LINCOLN — The Nebraska Supreme Court has once again rejected an appeal by death row inmate John Lotter, one of two men convicted in a triple homicide fictionalized in the movie “Boys Don’t Cry.”
The court ruled Friday that Lotter’s most recent appeal was filed too late, missing a court-required deadline, and thus his appeal could not be considered.
Lotter, 47, and Marvin Nissen were sentenced to die for the 1993 slayings of Brandon Teena, Lisa Lambert and Phillip Devine at a rented farmhouse near Humboldt.
The case gained national attention because 21-year-old Teena was a transgender man, born Teena Brandon, who had dated a female friend of the two men. The case inspired the 1999 film that won actress Hilary Swank an Academy Award.
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Lotter has filed a series of unsuccessful appeals of his sentence and conviction.
In his latest appeal, his attorney argued that the state’s death penalty law violates a defendant’s constitutional rights to a jury trial and due process because it gives judges the final say when imposing death sentences. Juries, his attorney argued, should make that call, citing a recent U.S. Supreme Court ruling.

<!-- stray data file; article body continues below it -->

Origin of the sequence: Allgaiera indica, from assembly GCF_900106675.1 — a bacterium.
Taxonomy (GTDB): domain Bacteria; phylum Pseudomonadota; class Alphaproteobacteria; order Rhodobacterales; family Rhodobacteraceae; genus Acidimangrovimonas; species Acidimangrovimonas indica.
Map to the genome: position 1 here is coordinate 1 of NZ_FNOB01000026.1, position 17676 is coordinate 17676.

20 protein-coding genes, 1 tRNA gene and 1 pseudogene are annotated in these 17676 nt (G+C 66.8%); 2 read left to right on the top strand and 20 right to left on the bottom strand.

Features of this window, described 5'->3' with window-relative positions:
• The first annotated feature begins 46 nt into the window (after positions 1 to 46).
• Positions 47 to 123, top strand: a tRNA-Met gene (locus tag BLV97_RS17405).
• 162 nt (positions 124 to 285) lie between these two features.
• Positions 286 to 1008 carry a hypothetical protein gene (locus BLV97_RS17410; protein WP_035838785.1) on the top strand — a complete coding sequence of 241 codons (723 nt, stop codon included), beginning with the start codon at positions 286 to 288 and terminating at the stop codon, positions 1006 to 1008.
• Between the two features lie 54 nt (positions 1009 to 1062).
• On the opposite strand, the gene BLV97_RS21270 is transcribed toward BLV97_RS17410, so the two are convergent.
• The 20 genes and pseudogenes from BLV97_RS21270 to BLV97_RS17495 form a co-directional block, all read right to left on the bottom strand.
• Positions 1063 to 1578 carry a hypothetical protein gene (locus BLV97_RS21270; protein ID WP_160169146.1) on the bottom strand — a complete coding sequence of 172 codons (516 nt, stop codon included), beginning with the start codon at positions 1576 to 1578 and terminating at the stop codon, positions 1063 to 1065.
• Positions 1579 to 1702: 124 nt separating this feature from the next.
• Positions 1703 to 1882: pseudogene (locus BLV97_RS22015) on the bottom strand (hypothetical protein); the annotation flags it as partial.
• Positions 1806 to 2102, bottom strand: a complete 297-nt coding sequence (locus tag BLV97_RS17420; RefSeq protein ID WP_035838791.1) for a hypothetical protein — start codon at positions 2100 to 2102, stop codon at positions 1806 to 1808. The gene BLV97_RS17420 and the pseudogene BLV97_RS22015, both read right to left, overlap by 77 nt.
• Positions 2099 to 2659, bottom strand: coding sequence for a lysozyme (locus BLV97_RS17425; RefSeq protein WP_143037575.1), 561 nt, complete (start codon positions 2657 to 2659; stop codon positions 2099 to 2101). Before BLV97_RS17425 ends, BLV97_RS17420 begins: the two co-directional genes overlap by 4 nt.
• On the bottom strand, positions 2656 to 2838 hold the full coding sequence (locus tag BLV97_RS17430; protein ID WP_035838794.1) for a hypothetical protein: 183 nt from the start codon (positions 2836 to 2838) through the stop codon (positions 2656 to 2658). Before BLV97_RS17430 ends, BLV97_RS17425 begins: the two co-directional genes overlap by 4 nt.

Lotter’s suit said his latest appeal should be considered despite missing the deadline because of a 2016 U.S. Supreme Court ruling. The State Supreme Court, however, rejected that, stating that the ruling in Hurst v. Florida did not establish “a new rule of law,” and thus did not provide an exception to the deadline rule.
Last month, Nebraska had its first execution in 21 years. Carey Dean Moore was put to death Aug. 14 for the 1979 slayings of two Omaha cab drivers.